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Optimize Your Practice With YouTube

Imagine William Ackman, CEO of Pershing Square Capital Management, talking about opening up a lemonade stand.

Never mind -- you don’t have to imagine.

Ackman, whose firm has more than $15 billion in assets under management, talks for almost half an hour about opening up a lemonade stand in a video sponsored by The Floating University and posted on YouTube four years ago.

In his video, entitled “Everything You Need to Know About Finance and Investing in Under an Hour,” Ackman uses the lemonade stand example to underscore the risk and reward differences between equity and debt. But the video accomplishes more than just finance pedagogy: It captured people’s attention – it’s received more than 1 million views to date -- raised his profile online, and possibly planted a seed in future clients’ heads.

No one needs to stress YouTube’s potential payoff to Jim Olsen, a principal for Edward Jones in marketing and communications. Olsen, who oversees the teams that handle all the brokerage houses external communications, has been active on YouTube since 2009. Edward Jones, which presently has some 160 videos on its channel, uses because it is the second-most-used search engine, trailing only Google.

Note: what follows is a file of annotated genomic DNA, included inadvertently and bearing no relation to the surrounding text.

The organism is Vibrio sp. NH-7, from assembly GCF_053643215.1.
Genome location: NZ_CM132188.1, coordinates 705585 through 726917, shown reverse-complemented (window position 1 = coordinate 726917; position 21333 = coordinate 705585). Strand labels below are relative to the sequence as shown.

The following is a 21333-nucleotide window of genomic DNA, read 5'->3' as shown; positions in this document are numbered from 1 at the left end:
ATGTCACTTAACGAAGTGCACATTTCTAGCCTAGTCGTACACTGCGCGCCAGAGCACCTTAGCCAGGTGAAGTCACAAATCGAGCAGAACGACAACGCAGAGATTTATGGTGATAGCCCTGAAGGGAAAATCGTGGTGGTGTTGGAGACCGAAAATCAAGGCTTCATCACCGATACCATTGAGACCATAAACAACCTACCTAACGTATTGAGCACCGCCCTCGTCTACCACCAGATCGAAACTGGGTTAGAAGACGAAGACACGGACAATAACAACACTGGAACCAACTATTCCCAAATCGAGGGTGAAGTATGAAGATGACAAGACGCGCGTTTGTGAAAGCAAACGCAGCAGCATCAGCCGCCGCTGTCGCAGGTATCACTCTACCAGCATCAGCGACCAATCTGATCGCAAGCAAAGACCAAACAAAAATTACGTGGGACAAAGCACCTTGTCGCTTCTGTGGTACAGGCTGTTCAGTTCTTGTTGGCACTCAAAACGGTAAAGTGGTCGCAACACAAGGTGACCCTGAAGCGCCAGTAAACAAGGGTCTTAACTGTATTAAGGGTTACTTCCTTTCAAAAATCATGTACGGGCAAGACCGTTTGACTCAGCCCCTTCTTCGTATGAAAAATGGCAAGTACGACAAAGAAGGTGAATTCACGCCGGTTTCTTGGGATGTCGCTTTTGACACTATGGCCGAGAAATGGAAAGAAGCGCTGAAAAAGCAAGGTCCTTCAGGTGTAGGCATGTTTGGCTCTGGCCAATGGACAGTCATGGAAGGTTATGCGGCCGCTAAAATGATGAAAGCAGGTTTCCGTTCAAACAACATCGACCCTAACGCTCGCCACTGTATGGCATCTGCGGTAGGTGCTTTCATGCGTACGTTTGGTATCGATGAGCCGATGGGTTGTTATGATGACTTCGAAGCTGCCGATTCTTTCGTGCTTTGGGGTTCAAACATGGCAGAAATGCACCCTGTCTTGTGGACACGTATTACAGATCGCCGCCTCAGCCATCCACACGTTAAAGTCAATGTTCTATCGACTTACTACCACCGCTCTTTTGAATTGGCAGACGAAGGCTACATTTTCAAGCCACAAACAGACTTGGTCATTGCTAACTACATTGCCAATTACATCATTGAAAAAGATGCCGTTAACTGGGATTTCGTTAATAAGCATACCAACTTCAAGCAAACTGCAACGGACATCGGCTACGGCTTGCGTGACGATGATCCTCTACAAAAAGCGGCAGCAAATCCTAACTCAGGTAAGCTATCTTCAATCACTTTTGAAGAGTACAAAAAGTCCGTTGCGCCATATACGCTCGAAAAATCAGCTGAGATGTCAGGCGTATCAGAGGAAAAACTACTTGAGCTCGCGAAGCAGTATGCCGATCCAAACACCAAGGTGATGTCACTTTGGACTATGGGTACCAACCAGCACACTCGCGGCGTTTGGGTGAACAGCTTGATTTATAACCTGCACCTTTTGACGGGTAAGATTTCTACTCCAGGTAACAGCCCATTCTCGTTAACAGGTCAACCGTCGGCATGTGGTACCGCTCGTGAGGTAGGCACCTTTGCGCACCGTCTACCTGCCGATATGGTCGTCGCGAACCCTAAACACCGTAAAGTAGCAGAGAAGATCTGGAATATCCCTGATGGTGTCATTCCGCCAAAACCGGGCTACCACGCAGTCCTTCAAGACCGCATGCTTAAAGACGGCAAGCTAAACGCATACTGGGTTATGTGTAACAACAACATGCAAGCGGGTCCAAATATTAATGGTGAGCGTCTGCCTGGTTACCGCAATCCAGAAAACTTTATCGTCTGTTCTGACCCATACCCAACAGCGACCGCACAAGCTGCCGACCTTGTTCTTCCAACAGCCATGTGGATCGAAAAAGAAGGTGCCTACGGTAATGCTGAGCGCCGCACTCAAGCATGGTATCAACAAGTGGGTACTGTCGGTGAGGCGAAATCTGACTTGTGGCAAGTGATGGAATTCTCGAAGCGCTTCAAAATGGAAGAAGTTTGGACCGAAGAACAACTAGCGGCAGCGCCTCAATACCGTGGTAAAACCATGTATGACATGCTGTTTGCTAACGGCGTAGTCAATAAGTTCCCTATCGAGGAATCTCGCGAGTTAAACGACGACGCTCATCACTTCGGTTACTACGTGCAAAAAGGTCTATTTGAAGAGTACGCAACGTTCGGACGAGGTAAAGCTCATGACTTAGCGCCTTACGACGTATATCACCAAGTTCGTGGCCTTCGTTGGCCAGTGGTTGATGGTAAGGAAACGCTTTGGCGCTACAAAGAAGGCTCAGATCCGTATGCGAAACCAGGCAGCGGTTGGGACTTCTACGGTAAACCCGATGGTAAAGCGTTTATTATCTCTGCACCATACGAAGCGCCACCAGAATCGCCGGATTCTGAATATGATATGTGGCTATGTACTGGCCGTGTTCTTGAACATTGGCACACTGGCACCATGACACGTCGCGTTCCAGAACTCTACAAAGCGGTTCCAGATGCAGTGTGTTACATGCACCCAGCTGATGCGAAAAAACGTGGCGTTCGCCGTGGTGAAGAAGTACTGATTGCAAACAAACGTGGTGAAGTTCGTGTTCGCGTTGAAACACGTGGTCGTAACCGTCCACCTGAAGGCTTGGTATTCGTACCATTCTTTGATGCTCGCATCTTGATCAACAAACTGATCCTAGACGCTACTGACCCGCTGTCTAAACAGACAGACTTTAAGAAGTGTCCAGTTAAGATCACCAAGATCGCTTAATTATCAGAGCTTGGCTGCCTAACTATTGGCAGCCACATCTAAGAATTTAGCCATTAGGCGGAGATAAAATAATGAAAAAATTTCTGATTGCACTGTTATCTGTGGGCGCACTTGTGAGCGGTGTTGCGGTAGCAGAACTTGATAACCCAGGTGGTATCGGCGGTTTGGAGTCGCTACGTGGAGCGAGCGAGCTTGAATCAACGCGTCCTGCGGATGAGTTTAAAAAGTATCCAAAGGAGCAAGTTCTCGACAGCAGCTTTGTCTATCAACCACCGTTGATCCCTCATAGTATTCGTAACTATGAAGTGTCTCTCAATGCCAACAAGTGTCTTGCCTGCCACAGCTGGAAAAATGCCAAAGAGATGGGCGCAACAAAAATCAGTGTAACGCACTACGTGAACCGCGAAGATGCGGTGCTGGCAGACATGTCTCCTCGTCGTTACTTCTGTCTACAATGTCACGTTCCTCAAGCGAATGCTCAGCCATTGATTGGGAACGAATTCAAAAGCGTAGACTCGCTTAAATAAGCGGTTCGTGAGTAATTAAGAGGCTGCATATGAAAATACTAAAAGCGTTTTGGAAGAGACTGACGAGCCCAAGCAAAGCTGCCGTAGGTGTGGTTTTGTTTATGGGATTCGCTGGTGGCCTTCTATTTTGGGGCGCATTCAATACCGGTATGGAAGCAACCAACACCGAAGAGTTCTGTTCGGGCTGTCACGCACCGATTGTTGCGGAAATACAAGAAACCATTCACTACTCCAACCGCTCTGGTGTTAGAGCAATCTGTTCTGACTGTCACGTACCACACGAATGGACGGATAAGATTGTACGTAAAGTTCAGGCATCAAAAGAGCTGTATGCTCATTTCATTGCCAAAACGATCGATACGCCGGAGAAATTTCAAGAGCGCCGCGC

“When people are looking for content, many times they go to YouTube,” Olsen says.

Edward Jones’ channel features instructional videos, and it also invests in video advertising -- those segments that pop on the screen and play before a video begins. Edward Jones achieves significant consumer engagement with those video ads, so given their pricing, they remain an attractive tool in the marketing team’s wheelhouse, Olsen says. The prices for those ads are based on keywords chosen, Olsen says. The keywords most likely to attract potential clients for investment advisor are not the cheapest ones, he says. But overall the pricing for YouTube advertising has not increased any more quickly than other mediums, he says. And as a medium, YouTube videos give Edward Jones advisors and management a powerful way to communicate the firm’s long-term approach with clients, Olsen says.

Olsen’s warning to advisors ready to jump on the YouTube bandwagon: Don’t skimp on quality. Edward Jones has a state-of-the-art production facility, which he says is critical to the videos’ success. “The costs of producing the videos ranges from $2,000 up to tens of thousands depending on the type of video created,” Olsen says. As for how they determine an ad’s effectiveness, “We measure success by views and engagement but not by cost per engagement," Olsen says.

Cutting corners and producing a video without professional support can backfire for financial advisors, he says: “Sometimes they have missed.”

Miriam Rozen writes about the financial advisory industry and is a staff reporter for Texas Lawyer.

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The views and opinions expressed herein are the views and opinions of the author and do not necessarily reflect those of Nasdaq, Inc.

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